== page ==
- We also have a few subtenants who are within Tides’ internal office space, so their maintenance requests come directly to Tides’ facilities team instead via a generic email. When a subtenant sends an email to this account, it ends up in the entire team’s inbox, though typically our facilities coordinator fields all requests. This is a bit of a holdover from years past when we didn’t yet use Salesforce, but because there are only a handful of subtenants and the number of facilities requests are low, we’ve kept this as the process for now.
We also welcome a “come and see us” approach, but because we want to set a good example, we either help the person pull a repair ticket via one of the above systems or do it on their behalf with them standing there.
Both the Angus Anywhere and Salesforce ticketing systems work really well for a campus our size because you can track updates (like “waiting for replacement part, estimated time 3 weeks”) that are visible to both the staff member and the person requesting the service. The shared email account is less effective simply because it’s email-based, so it’s not always clear who is taking care of it or if it’s been resolved, and updates are also sent via email and can clog folks’ inboxes.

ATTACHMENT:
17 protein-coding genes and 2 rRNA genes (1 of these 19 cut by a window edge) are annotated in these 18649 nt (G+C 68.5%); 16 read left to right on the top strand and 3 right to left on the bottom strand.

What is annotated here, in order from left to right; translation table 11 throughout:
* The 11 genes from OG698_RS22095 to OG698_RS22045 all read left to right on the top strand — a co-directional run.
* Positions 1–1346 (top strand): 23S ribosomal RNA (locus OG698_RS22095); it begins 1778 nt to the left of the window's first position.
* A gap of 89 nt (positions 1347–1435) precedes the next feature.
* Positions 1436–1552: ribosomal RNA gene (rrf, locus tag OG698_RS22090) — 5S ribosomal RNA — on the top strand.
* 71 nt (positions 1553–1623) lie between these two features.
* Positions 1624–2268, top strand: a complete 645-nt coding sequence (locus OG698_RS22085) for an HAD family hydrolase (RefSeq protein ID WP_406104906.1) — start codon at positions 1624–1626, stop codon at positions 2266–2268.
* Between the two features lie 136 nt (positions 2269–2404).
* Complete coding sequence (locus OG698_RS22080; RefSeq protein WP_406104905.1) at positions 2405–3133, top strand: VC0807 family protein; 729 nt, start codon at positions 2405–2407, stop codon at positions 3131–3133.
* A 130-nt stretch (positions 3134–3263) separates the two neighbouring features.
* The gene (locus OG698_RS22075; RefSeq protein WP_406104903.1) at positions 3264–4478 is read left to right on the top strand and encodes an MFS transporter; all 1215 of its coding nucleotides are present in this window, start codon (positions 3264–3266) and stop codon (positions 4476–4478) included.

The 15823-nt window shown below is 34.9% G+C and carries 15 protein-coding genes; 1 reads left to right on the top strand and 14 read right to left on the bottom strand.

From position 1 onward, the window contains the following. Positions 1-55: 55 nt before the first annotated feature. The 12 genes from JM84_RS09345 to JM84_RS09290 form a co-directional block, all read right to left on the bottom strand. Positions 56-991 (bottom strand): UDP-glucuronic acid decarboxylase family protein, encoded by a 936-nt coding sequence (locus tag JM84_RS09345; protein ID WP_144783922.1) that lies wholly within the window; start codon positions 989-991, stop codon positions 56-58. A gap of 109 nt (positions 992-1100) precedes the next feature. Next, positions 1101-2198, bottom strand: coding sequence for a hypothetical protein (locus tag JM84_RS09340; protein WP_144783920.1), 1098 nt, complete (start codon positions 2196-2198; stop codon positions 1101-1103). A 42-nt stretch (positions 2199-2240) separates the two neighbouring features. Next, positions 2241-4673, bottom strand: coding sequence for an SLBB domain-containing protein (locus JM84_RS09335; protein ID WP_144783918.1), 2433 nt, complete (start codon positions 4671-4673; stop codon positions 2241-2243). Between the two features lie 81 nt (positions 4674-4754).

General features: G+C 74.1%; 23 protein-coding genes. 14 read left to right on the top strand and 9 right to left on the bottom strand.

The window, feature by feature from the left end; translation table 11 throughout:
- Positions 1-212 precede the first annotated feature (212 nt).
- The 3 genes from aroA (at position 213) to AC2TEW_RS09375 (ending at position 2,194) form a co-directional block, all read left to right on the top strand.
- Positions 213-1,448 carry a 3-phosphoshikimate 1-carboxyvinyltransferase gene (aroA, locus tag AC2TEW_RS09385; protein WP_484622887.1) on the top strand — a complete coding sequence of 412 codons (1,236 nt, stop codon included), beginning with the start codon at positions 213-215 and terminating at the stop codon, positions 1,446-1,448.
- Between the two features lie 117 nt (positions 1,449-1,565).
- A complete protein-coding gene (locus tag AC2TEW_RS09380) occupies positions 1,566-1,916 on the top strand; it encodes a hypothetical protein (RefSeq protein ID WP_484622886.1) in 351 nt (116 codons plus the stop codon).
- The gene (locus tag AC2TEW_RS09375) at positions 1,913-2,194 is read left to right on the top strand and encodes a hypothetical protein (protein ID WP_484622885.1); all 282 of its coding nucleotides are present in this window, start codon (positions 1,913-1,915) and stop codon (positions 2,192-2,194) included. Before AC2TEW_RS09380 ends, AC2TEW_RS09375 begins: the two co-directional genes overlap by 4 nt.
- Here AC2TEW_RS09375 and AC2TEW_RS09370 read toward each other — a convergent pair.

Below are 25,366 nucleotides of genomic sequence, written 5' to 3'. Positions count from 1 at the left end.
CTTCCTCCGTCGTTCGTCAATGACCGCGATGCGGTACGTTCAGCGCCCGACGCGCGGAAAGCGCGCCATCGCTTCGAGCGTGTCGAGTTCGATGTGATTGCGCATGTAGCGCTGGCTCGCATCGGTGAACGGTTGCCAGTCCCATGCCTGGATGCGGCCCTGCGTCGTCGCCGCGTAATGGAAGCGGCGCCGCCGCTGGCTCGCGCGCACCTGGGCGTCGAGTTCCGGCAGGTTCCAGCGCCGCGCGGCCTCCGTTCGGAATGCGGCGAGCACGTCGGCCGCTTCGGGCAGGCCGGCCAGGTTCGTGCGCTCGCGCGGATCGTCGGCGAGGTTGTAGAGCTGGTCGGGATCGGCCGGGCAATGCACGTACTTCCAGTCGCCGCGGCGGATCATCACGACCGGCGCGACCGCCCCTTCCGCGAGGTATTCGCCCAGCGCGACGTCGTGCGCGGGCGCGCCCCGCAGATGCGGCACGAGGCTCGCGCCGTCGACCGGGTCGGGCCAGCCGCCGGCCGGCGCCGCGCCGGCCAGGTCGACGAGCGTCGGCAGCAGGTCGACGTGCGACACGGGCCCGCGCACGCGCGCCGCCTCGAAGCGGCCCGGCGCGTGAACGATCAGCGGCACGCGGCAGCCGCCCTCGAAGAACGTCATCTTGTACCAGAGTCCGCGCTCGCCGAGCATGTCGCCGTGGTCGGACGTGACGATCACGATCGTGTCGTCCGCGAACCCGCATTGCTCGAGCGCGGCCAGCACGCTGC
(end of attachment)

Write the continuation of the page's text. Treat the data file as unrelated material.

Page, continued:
Reach out directly if you’d like more details – hope this is helpful!
Charlene Altehain, Glasser/Schoenbaum Human Services Center
We built a form into our website so the agencies can submit a work order. I’ve attached a link at the bottom. We like that there’s a trail for the order and the form numbers them which gives us additional tracking capabilities. We’ve had a lot of success with this, but that doesn’t mean agency staff doesn’t occasionally call, email, or come by to report an issue. We try to direct them to the website to use the form, but with over 180 staff at the agencies, we have to go with the flow sometimes. Hope that helps.